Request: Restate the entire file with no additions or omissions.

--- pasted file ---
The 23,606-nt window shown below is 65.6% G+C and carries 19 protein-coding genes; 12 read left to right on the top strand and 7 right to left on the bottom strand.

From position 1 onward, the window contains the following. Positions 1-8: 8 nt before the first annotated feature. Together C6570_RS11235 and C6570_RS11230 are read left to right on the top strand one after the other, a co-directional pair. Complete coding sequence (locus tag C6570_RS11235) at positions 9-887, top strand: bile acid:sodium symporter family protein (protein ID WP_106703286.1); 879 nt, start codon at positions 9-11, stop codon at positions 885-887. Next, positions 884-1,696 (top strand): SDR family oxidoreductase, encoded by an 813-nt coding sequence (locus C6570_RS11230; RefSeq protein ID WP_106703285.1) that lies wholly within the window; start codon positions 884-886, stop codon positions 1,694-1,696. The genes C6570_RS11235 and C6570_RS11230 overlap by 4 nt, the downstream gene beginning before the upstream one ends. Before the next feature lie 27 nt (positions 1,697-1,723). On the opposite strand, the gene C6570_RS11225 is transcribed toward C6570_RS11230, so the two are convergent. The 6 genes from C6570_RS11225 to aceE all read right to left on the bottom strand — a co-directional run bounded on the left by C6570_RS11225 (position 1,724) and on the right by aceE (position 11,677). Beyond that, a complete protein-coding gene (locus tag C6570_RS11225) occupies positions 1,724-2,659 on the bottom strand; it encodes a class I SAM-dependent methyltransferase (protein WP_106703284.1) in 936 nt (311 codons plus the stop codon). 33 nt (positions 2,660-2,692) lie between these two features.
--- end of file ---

The 23,606-nt window shown below is 65.6% G+C and carries 19 protein-coding genes; 12 read left to right on the top strand and 7 right to left on the bottom strand.

From position 1 onward, the window contains the following. Positions 1-8: 8 nt before the first annotated feature. Together C6570_RS11235 and C6570_RS11230 are read left to right on the top strand one after the other, a co-directional pair. Complete coding sequence (locus tag C6570_RS11235) at positions 9-887, top strand: bile acid:sodium symporter family protein (protein ID WP_106703286.1); 879 nt, start codon at positions 9-11, stop codon at positions 885-887. Next, positions 884-1,696 (top strand): SDR family oxidoreductase, encoded by an 813-nt coding sequence (locus C6570_RS11230; RefSeq protein ID WP_106703285.1) that lies wholly within the window; start codon positions 884-886, stop codon positions 1,694-1,696. The genes C6570_RS11235 and C6570_RS11230 overlap by 4 nt, the downstream gene beginning before the upstream one ends. Before the next feature lie 27 nt (positions 1,697-1,723). On the opposite strand, the gene C6570_RS11225 is transcribed toward C6570_RS11230, so the two are convergent. The 6 genes from C6570_RS11225 to aceE all read right to left on the bottom strand — a co-directional run bounded on the left by C6570_RS11225 (position 1,724) and on the right by aceE (position 11,677). Beyond that, a complete protein-coding gene (locus tag C6570_RS11225) occupies positions 1,724-2,659 on the bottom strand; it encodes a class I SAM-dependent methyltransferase (protein WP_106703284.1) in 936 nt (311 codons plus the stop codon). 33 nt (positions 2,660-2,692) lie between these two features.